Exercise and Chronic Illness: A Short Guide

Fitness could be more accessible than you think

Bradley
Bradley
April 9, 2021
Exercise and chronic illness: Woman practicing yoga

Everyone knows they should exercise. It’s not a secret that even small amounts of physical activity can make a big difference in our overall physical health, but for people living with chronic illnesses, exercise can be far more difficult. Unfortunately, that doesn’t mean it’s any less important. The good news is that there are lots of possible exercises and by keeping in mind a few helpful tips, many people may find they are capable of more physical activity than they previously thought. If you or someone you love is affected by a chronic illness, read on for some helpful tips on incorporating exercise into daily life.

The Effect of Exercise on Chronic Illnesses:

As mentioned previously, exercise is good for everyone, but it can provide additional benefits for people living with chronic illnesses. Proper exercise can reduce uncomfortable symptoms, increase the quality of life, and make day-to-day functioning easier. In some cases, choosing the right exercise can reduce disease-specific symptoms, making it an important part of treatment.

Aside from the possibility of improving current conditions, exercise plays a large role in preventing the development of additional chronic conditions. There is a link between diseases such as type 2 diabetes, heart disease, and depression, and some chronic illnesses already put patients at an increased risk of developing these conditions. Even if nothing in this guide can be applied to your situation, these reasons are enough to make bringing up the topic of exercise with your doctor worthwhile.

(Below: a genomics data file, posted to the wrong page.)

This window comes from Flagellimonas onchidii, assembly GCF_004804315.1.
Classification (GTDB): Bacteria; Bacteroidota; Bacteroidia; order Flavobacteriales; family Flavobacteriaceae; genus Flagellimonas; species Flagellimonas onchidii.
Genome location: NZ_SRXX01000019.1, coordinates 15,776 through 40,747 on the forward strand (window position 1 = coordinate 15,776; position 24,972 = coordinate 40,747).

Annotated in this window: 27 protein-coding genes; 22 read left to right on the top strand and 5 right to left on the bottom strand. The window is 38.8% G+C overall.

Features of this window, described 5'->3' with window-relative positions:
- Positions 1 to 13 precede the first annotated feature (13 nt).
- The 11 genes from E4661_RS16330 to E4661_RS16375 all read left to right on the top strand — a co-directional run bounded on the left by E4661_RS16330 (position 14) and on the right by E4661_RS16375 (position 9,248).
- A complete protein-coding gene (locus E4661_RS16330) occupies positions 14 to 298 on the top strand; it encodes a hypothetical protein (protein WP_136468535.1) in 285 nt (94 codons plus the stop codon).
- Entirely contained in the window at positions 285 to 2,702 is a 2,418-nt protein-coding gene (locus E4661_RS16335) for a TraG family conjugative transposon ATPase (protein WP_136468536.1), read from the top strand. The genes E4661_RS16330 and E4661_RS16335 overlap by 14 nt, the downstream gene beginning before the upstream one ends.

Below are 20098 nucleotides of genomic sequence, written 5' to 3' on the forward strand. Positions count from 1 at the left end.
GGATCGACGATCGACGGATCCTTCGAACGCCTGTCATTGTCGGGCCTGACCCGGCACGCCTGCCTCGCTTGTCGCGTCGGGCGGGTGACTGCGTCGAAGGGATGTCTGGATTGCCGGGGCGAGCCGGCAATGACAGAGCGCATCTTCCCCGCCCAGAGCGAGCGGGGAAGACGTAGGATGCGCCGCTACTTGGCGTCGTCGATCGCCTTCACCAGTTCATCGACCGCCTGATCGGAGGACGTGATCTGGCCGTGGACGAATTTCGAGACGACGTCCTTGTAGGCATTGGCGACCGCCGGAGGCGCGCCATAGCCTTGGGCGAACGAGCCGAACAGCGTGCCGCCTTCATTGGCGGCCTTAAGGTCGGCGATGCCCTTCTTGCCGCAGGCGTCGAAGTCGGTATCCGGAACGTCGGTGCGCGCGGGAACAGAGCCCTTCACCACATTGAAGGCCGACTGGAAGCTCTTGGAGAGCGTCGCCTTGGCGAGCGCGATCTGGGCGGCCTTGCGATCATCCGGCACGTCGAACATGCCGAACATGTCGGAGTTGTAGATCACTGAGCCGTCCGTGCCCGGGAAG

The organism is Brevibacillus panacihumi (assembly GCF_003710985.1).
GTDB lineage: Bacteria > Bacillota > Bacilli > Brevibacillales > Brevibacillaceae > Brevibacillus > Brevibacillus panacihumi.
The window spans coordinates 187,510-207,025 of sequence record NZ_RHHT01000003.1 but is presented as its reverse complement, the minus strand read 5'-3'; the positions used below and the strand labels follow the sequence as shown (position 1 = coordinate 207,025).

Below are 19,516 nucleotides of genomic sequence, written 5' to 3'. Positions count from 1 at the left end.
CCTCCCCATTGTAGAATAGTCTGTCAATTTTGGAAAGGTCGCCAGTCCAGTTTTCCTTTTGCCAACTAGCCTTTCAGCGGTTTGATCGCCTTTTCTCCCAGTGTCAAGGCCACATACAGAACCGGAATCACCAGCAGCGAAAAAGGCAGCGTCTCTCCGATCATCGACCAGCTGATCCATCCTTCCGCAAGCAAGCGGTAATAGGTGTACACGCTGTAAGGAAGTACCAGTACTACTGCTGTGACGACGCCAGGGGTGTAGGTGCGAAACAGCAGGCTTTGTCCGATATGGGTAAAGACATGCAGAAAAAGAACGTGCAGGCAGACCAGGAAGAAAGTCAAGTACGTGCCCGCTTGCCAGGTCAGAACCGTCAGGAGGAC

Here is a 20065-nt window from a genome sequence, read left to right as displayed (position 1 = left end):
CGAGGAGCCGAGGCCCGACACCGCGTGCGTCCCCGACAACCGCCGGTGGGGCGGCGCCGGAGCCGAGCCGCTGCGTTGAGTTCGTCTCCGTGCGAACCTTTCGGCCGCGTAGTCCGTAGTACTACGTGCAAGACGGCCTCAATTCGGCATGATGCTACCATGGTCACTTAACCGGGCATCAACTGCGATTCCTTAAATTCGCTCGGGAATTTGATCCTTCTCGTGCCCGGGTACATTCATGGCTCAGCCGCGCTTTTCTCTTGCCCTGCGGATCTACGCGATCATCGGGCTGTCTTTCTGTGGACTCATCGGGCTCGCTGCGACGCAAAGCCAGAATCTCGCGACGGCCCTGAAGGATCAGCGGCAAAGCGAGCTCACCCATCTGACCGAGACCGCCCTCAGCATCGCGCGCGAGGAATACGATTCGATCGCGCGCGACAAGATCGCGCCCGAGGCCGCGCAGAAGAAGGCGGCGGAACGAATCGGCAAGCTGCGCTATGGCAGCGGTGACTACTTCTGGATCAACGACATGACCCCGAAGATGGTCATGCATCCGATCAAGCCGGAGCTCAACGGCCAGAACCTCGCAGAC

General Tips for Exercising with a Chronic Illness:

Before diving into specific types of exercises, some general tips can be good to keep in mind. As they are general, some may not apply to your circumstances, but at least a few will likely be worthy of consideration.

Be informed:

It’s tempting to google some exercises and jump right in, but safely and effectively exercising requires planning. The first step should be speaking with your doctor. Odds are, they’ll be able to provide you with some basic guidelines regarding the types of exercises you should try, and more importantly, what to avoid. Be sure to also speak with your doctor about any medication you’re currently taking that could prevent you from engaging in certain activities. If your doctor determines that a workout program isn’t right for you, they can help you find an alternate solution.

Aside from speaking with your doctor about how your condition(s) and medication could affect a workout plan, you should also speak about general fitness. If it’s been a while since you’ve been active, you’ll want to make sure you can handle the type of activity you plan to partake in.

Don’t overdo it: